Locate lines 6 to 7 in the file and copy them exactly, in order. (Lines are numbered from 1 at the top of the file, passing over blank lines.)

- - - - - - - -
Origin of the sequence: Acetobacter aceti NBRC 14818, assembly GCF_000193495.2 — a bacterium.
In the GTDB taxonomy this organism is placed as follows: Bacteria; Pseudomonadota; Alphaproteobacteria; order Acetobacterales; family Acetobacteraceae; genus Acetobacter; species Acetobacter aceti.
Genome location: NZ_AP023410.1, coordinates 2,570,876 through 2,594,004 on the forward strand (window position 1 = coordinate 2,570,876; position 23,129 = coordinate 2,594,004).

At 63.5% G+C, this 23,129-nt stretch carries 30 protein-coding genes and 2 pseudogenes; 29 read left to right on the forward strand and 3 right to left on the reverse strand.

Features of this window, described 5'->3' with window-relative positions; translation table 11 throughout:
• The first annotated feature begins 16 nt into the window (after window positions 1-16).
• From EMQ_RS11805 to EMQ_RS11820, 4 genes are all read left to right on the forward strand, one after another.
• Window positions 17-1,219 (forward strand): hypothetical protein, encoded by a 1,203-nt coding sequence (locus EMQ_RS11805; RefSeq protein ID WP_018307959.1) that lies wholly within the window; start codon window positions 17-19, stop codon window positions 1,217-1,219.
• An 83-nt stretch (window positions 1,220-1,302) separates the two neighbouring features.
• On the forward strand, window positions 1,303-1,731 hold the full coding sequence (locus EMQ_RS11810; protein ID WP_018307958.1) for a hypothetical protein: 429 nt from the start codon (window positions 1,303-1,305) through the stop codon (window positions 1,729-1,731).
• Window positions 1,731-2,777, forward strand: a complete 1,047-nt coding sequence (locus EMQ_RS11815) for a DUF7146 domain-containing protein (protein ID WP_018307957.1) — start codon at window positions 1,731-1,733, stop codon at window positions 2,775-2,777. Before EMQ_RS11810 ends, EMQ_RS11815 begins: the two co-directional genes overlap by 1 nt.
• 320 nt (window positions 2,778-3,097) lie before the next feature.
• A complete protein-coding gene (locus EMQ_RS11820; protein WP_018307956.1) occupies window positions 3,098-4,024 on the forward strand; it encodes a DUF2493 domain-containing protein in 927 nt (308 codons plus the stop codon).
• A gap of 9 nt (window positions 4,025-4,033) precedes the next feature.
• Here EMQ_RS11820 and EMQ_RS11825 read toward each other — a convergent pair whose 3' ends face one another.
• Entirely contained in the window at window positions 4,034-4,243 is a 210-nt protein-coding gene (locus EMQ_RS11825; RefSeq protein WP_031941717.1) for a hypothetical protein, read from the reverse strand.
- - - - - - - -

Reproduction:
• The first annotated feature begins 16 nt into the window (after window positions 1-16).
• From EMQ_RS11805 to EMQ_RS11820, 4 genes are all read left to right on the forward strand, one after another.